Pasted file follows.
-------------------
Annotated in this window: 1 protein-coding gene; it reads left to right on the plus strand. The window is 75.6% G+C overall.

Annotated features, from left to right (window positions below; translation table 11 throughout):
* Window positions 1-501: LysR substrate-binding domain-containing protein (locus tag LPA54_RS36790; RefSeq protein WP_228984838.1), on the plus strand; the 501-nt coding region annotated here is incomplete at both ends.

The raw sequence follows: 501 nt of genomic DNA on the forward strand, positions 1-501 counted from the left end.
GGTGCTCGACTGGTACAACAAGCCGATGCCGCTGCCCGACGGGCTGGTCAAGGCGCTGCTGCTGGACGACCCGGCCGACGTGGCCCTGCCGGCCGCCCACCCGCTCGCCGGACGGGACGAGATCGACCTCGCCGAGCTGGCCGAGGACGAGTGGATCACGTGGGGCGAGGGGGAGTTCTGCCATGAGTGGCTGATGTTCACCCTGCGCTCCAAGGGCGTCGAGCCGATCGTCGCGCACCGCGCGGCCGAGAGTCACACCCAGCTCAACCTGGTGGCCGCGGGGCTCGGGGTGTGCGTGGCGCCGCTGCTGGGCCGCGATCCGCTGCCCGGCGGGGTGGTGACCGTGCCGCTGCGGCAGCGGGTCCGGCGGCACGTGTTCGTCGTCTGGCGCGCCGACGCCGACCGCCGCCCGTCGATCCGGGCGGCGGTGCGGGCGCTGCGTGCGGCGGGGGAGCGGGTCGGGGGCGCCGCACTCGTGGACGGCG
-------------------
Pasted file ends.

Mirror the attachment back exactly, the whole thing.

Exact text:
Annotated in this window: 1 protein-coding gene; it reads left to right on the plus strand. The window is 75.6% G+C overall.

Annotated features, from left to right (window positions below; translation table 11 throughout):
* Window positions 1-501: LysR substrate-binding domain-containing protein (locus tag LPA54_RS36790; RefSeq protein WP_228984838.1), on the plus strand; the 501-nt coding region annotated here is incomplete at both ends.

The raw sequence follows: 501 nt of genomic DNA on the forward strand, positions 1-501 counted from the left end.
GGTGCTCGACTGGTACAACAAGCCGATGCCGCTGCCCGACGGGCTGGTCAAGGCGCTGCTGCTGGACGACCCGGCCGACGTGGCCCTGCCGGCCGCCCACCCGCTCGCCGGACGGGACGAGATCGACCTCGCCGAGCTGGCCGAGGACGAGTGGATCACGTGGGGCGAGGGGGAGTTCTGCCATGAGTGGCTGATGTTCACCCTGCGCTCCAAGGGCGTCGAGCCGATCGTCGCGCACCGCGCGGCCGAGAGTCACACCCAGCTCAACCTGGTGGCCGCGGGGCTCGGGGTGTGCGTGGCGCCGCTGCTGGGCCGCGATCCGCTGCCCGGCGGGGTGGTGACCGTGCCGCTGCGGCAGCGGGTCCGGCGGCACGTGTTCGTCGTCTGGCGCGCCGACGCCGACCGCCGCCCGTCGATCCGGGCGGCGGTGCGGGCGCTGCGTGCGGCGGGGGAGCGGGTCGGGGGCGCCGCACTCGTGGACGGCG